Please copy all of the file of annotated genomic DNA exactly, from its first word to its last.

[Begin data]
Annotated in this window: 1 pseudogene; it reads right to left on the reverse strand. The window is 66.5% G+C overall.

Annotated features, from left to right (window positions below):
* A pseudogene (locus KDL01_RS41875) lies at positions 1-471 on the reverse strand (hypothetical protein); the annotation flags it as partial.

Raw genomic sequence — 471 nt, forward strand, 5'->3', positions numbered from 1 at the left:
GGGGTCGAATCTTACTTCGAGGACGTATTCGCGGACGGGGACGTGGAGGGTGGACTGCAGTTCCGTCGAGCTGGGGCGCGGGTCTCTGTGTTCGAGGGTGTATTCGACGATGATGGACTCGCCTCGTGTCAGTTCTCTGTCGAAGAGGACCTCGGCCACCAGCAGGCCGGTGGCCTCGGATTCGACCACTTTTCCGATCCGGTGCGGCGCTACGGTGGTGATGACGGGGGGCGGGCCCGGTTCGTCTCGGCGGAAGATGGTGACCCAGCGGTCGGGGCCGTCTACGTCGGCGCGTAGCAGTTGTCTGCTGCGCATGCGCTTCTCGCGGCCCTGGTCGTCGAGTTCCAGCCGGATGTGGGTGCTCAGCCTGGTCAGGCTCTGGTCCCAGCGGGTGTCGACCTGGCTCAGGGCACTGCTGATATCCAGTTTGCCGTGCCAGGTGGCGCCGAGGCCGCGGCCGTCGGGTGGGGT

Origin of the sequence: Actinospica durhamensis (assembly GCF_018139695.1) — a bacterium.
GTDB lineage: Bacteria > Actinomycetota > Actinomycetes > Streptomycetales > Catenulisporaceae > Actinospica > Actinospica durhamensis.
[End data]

Annotated in this window: 1 pseudogene; it reads right to left on the reverse strand. The window is 66.5% G+C overall.

Annotated features, from left to right (window positions below):
* A pseudogene (locus KDL01_RS41875) lies at positions 1-471 on the reverse strand (hypothetical protein); the annotation flags it as partial.

Raw genomic sequence — 471 nt, forward strand, 5'->3', positions numbered from 1 at the left:
GGGGTCGAATCTTACTTCGAGGACGTATTCGCGGACGGGGACGTGGAGGGTGGACTGCAGTTCCGTCGAGCTGGGGCGCGGGTCTCTGTGTTCGAGGGTGTATTCGACGATGATGGACTCGCCTCGTGTCAGTTCTCTGTCGAAGAGGACCTCGGCCACCAGCAGGCCGGTGGCCTCGGATTCGACCACTTTTCCGATCCGGTGCGGCGCTACGGTGGTGATGACGGGGGGCGGGCCCGGTTCGTCTCGGCGGAAGATGGTGACCCAGCGGTCGGGGCCGTCTACGTCGGCGCGTAGCAGTTGTCTGCTGCGCATGCGCTTCTCGCGGCCCTGGTCGTCGAGTTCCAGCCGGATGTGGGTGCTCAGCCTGGTCAGGCTCTGGTCCCAGCGGGTGTCGACCTGGCTCAGGGCACTGCTGATATCCAGTTTGCCGTGCCAGGTGGCGCCGAGGCCGCGGCCGTCGGGTGGGGT

Origin of the sequence: Actinospica durhamensis (assembly GCF_018139695.1) — a bacterium.
GTDB lineage: Bacteria > Actinomycetota > Actinomycetes > Streptomycetales > Catenulisporaceae > Actinospica > Actinospica durhamensis.